So much is made of "data is the new oil" and monetizing data, but the truth is, data doesn't speak for itself. It acquires value through careful curation, governance and good models that put it in motion. So the idea of the data-driven organization is a fallacy. You can't drive an organization on data alone.

Best of the enterprise web

Waiter suggesting a bottle of wine to a customer

My top seven

  • The single vendor requirement ultimately doomed the DoD’s $10B JEDI cloud contract - Ron Miller takes a deeper dive into the JEDI selection debacle: "Ultimately I think you can blame the DoD’s stubborn adherence to a single vendor requirement, a condition that never made sense to anyone, even the vendor that ostensibly won the deal."
  • Up to 1,500 businesses infected in one of the worst ransomware attacks ever - Ars Technica with more on a concerning attack: “'It is not a great sign that a ransomware gang has a zero day in a product used widely by Managed Service Providers, and shows the continued escalation of ransomware gangs - which I’ve written about before,' security expert and independent researcher Kevin Beaumont wrote." Sidenote: no idea why this article is in Ars Technica's "gadget" section...
  • QAD Inc. to be Acquired by Thoma Bravo for $2 Billion - This news came out a couple weeks ago. Based on some of the backchannel on the seemingly extravagant PE ratio attached to QAD of late, maybe this is an acquisition to watch. Will Bravo try to modularize QAD's manufacturing software for the cloud, a la Plex? QAD has always been a steady presence, but does this valuation imply more? Where will the growth come from? These are questions I'm getting peppered with.
  • With Whitehurst stepping down, where do IBM and Red Hat go from here? - Steven J. Vaughan-Nichols with more on the fallout from Whitehurst's (semi) surprising departure.
  • Getting real about hybrid work - McKinsey contrasts employee attitudes about return to work with leadership's. Citing similar attrition stats to the ones Brian Sommer cited above, McKinsey writes: "In the enthusiasm about the return from remote working, business leaders run the risk of actually increasing the disconnect between themselves and their people. The idea that we will cross a finish line and suddenly be done with all the hard stuff seems to exist only in the minds of senior leaders.At best, the rosy messaging of a grand return to the office is falling flat."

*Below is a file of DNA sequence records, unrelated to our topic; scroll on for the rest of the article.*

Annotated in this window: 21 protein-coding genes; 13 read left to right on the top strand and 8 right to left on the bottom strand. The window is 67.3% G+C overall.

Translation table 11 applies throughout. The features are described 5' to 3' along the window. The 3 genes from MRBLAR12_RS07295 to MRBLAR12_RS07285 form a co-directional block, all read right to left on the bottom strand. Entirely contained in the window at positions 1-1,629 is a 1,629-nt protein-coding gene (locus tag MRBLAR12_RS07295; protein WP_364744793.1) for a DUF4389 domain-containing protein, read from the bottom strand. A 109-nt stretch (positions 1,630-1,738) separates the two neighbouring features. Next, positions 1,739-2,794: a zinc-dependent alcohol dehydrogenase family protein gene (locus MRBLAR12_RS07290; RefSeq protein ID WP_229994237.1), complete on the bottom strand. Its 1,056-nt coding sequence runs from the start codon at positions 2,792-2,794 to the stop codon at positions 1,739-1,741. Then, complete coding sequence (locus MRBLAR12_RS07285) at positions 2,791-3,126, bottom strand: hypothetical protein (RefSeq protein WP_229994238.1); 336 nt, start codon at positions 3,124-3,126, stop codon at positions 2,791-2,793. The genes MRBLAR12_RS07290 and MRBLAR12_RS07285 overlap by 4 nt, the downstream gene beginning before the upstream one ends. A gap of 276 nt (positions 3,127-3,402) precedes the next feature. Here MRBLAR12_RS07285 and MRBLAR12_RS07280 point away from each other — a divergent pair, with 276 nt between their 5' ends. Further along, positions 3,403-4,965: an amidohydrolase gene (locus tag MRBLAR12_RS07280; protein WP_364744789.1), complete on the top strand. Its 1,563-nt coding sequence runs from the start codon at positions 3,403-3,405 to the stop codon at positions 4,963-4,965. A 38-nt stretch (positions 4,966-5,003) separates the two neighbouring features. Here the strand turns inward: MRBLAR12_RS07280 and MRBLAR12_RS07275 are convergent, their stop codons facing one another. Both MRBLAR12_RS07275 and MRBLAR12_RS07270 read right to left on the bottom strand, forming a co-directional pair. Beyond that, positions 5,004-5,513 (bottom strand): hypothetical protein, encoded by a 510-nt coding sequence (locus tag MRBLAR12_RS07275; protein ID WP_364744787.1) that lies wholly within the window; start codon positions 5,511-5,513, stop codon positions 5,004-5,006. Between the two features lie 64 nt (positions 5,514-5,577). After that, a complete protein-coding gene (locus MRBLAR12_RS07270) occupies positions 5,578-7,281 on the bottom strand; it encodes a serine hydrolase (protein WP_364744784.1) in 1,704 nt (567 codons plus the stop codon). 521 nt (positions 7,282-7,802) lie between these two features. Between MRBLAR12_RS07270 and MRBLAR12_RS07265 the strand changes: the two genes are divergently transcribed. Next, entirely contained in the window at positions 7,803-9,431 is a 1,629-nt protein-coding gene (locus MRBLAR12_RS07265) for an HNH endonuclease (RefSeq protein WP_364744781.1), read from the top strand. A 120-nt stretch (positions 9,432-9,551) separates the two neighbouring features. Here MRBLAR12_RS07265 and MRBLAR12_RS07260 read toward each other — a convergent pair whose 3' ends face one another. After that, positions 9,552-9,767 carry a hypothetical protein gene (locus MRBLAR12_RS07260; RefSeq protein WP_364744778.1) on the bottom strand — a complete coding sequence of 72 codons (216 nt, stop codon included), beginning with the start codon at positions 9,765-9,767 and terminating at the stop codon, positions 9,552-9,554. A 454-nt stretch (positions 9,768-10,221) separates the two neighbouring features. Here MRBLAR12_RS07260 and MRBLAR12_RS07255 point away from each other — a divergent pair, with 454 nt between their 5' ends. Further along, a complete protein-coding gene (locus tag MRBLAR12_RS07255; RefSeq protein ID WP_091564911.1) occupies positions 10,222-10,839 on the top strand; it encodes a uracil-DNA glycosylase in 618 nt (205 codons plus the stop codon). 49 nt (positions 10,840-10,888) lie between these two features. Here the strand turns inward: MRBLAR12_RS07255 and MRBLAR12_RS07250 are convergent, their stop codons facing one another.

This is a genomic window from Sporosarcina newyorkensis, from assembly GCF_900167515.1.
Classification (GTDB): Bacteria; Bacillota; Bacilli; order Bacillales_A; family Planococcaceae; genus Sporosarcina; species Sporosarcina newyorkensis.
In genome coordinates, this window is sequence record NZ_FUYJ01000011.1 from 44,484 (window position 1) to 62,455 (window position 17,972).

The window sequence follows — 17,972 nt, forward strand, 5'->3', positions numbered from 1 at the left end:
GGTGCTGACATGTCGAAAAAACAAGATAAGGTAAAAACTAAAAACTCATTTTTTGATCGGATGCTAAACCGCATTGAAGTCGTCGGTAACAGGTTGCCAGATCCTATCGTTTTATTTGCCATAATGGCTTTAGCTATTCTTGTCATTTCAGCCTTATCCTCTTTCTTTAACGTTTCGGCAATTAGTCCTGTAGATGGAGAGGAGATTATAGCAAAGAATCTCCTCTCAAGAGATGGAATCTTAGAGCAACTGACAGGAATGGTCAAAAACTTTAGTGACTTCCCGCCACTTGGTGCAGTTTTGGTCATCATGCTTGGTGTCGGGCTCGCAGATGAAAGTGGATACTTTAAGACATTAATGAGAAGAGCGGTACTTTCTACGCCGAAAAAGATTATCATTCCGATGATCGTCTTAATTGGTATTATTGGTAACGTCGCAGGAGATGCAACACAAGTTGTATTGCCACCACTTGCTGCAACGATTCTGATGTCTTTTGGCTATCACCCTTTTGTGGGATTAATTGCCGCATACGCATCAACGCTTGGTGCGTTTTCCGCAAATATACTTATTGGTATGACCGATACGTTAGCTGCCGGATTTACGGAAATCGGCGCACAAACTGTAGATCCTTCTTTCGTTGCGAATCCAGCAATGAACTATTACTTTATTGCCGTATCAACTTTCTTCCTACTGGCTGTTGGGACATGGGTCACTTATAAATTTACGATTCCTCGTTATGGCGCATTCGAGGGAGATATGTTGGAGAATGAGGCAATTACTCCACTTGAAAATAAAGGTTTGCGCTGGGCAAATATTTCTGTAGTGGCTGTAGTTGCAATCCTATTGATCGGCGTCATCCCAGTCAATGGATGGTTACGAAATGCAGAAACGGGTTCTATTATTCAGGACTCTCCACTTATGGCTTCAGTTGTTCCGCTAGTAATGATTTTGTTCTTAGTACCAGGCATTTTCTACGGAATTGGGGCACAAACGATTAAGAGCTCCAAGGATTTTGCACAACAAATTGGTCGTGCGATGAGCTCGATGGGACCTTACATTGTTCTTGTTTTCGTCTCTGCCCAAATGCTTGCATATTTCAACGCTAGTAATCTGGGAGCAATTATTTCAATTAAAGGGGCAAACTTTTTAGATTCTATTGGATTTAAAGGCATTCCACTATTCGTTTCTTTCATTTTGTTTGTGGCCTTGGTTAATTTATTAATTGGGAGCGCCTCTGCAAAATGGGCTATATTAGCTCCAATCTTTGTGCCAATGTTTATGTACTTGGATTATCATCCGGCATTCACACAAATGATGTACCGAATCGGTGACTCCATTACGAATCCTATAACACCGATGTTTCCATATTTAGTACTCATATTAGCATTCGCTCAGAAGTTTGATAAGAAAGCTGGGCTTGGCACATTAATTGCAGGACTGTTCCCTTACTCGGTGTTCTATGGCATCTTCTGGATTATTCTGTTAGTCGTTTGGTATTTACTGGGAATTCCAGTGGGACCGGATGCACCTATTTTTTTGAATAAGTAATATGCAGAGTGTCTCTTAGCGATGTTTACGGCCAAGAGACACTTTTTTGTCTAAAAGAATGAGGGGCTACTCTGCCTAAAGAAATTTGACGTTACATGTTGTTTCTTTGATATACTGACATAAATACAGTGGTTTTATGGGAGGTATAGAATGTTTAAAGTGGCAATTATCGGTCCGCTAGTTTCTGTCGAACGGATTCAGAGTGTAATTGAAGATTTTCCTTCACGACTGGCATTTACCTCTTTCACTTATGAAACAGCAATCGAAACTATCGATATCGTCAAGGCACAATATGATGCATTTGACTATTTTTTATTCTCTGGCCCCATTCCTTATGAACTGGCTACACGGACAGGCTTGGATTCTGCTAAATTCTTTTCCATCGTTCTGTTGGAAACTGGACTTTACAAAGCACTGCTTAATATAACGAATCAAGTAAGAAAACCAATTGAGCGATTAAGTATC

• Amazon Eyeing 'Rebel Alliance' With Dropbox, Slack To Challenge Microsoft - All the articles on this topic stem back from a single Business Insider paywalled piece. So we must treat this as somewhat hypothetical, strange bedfellows aside. Nonetheless, it signals the traction of the 365/Azure combo.
  • Amazon is using algorithms with little human intervention to fire Flex workers - Amazon may be the biggest offender but they are hardly the only one. The name of this problematic game? Put AI/automation into production at scale; worry about the human consequences another day.

Overworked businessman

Whiffs

Amidst the techno-utopian fanfare of this robotics advancement, was I the only one thinking "Yikes - this mofo could be chasing me down someday?"

And, I've got a couple whiffs for the "If you don't laugh, you'd have to cry" division:

Another doozy:

Yeah, you really had that locked down! As Clive points out:

Maybe Morgan Stanley can hit Vegas soon? See you next time...

If you find an #ensw piece that qualifies for hits and misses - in a good or bad way - let me know in the comments as Clive (almost) always does. Most Enterprise hits and misses articles are selected from my curated @jonerpnewsfeed. 'myPOV' is borrowed with reluctant permission from the ubiquitous Ray Wang.

Image credit - Waiter Suggesting Bottle © Minerva Studiom, Overworked Businessman © Bloomua, King Checkmate © mystock88photo - all from Fotolia.com.

Disclosure - Oracle, Workday, Infor, ServiceNow and Salesforce are diginomica premier partners as of this writing.